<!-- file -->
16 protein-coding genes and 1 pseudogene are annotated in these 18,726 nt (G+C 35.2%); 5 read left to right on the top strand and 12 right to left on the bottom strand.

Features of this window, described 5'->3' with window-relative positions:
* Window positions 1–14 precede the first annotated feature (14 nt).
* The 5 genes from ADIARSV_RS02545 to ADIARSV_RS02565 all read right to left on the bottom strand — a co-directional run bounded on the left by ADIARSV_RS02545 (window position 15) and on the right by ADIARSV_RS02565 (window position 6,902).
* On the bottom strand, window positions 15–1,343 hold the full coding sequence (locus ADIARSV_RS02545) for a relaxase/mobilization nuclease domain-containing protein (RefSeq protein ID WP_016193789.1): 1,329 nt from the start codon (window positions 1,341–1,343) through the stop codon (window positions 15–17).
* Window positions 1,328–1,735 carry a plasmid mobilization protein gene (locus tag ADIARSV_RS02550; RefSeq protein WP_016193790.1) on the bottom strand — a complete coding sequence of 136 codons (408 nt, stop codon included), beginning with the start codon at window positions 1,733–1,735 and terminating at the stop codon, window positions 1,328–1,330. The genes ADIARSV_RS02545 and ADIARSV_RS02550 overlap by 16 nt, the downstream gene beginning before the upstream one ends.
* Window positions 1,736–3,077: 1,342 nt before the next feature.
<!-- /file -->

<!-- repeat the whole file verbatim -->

16 protein-coding genes and 1 pseudogene are annotated in these 18,726 nt (G+C 35.2%); 5 read left to right on the top strand and 12 right to left on the bottom strand.

Features of this window, described 5'->3' with window-relative positions:
* Window positions 1–14 precede the first annotated feature (14 nt).
* The 5 genes from ADIARSV_RS02545 to ADIARSV_RS02565 all read right to left on the bottom strand — a co-directional run bounded on the left by ADIARSV_RS02545 (window position 15) and on the right by ADIARSV_RS02565 (window position 6,902).
* On the bottom strand, window positions 15–1,343 hold the full coding sequence (locus ADIARSV_RS02545) for a relaxase/mobilization nuclease domain-containing protein (RefSeq protein ID WP_016193789.1): 1,329 nt from the start codon (window positions 1,341–1,343) through the stop codon (window positions 15–17).
* Window positions 1,328–1,735 carry a plasmid mobilization protein gene (locus tag ADIARSV_RS02550; RefSeq protein WP_016193790.1) on the bottom strand — a complete coding sequence of 136 codons (408 nt, stop codon included), beginning with the start codon at window positions 1,733–1,735 and terminating at the stop codon, window positions 1,328–1,330. The genes ADIARSV_RS02545 and ADIARSV_RS02550 overlap by 16 nt, the downstream gene beginning before the upstream one ends.
* Window positions 1,736–3,077: 1,342 nt before the next feature.